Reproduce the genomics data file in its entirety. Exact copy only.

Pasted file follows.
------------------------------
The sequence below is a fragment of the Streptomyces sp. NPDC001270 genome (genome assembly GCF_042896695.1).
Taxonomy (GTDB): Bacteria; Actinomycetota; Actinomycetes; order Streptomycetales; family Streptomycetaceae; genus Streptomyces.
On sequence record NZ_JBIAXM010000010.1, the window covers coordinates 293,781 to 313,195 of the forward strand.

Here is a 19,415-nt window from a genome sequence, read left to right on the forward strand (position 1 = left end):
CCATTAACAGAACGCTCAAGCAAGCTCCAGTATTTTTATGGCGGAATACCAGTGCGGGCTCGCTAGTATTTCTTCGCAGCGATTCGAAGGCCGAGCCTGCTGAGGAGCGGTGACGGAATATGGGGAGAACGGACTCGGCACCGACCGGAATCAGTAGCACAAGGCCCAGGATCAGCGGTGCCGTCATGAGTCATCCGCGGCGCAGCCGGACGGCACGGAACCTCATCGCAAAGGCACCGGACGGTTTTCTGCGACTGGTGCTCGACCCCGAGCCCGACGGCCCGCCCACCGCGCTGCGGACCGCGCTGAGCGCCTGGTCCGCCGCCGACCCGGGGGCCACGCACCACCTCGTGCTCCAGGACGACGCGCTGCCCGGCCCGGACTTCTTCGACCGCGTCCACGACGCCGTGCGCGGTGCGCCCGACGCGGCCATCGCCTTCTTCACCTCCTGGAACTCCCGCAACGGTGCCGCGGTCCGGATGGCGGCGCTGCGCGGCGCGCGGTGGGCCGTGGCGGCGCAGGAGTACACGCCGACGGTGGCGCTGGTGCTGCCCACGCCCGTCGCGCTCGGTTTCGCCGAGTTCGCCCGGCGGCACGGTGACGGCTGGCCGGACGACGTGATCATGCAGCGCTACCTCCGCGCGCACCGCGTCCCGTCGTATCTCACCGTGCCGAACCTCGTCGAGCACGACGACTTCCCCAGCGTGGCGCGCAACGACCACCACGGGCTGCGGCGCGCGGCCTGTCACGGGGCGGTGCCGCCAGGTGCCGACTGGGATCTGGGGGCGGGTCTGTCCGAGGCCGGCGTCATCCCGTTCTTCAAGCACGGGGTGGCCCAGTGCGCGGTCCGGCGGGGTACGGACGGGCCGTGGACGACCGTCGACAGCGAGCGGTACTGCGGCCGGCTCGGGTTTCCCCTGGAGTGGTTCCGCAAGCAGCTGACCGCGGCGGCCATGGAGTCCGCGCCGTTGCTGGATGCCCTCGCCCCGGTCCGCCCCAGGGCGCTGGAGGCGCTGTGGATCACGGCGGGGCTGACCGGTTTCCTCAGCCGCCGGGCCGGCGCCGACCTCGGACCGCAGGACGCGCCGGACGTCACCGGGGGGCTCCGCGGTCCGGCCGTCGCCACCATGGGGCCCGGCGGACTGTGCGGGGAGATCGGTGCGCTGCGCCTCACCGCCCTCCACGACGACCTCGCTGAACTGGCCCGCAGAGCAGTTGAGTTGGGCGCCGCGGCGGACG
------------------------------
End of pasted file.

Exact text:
The sequence below is a fragment of the Streptomyces sp. NPDC001270 genome (genome assembly GCF_042896695.1).
Taxonomy (GTDB): Bacteria; Actinomycetota; Actinomycetes; order Streptomycetales; family Streptomycetaceae; genus Streptomyces.
On sequence record NZ_JBIAXM010000010.1, the window covers coordinates 293,781 to 313,195 of the forward strand.

Here is a 19,415-nt window from a genome sequence, read left to right on the forward strand (position 1 = left end):
CCATTAACAGAACGCTCAAGCAAGCTCCAGTATTTTTATGGCGGAATACCAGTGCGGGCTCGCTAGTATTTCTTCGCAGCGATTCGAAGGCCGAGCCTGCTGAGGAGCGGTGACGGAATATGGGGAGAACGGACTCGGCACCGACCGGAATCAGTAGCACAAGGCCCAGGATCAGCGGTGCCGTCATGAGTCATCCGCGGCGCAGCCGGACGGCACGGAACCTCATCGCAAAGGCACCGGACGGTTTTCTGCGACTGGTGCTCGACCCCGAGCCCGACGGCCCGCCCACCGCGCTGCGGACCGCGCTGAGCGCCTGGTCCGCCGCCGACCCGGGGGCCACGCACCACCTCGTGCTCCAGGACGACGCGCTGCCCGGCCCGGACTTCTTCGACCGCGTCCACGACGCCGTGCGCGGTGCGCCCGACGCGGCCATCGCCTTCTTCACCTCCTGGAACTCCCGCAACGGTGCCGCGGTCCGGATGGCGGCGCTGCGCGGCGCGCGGTGGGCCGTGGCGGCGCAGGAGTACACGCCGACGGTGGCGCTGGTGCTGCCCACGCCCGTCGCGCTCGGTTTCGCCGAGTTCGCCCGGCGGCACGGTGACGGCTGGCCGGACGACGTGATCATGCAGCGCTACCTCCGCGCGCACCGCGTCCCGTCGTATCTCACCGTGCCGAACCTCGTCGAGCACGACGACTTCCCCAGCGTGGCGCGCAACGACCACCACGGGCTGCGGCGCGCGGCCTGTCACGGGGCGGTGCCGCCAGGTGCCGACTGGGATCTGGGGGCGGGTCTGTCCGAGGCCGGCGTCATCCCGTTCTTCAAGCACGGGGTGGCCCAGTGCGCGGTCCGGCGGGGTACGGACGGGCCGTGGACGACCGTCGACAGCGAGCGGTACTGCGGCCGGCTCGGGTTTCCCCTGGAGTGGTTCCGCAAGCAGCTGACCGCGGCGGCCATGGAGTCCGCGCCGTTGCTGGATGCCCTCGCCCCGGTCCGCCCCAGGGCGCTGGAGGCGCTGTGGATCACGGCGGGGCTGACCGGTTTCCTCAGCCGCCGGGCCGGCGCCGACCTCGGACCGCAGGACGCGCCGGACGTCACCGGGGGGCTCCGCGGTCCGGCCGTCGCCACCATGGGGCCCGGCGGACTGTGCGGGGAGATCGGTGCGCTGCGCCTCACCGCCCTCCACGACGACCTCGCTGAACTGGCCCGCAGAGCAGTTGAGTTGGGCGCCGCGGCGGACG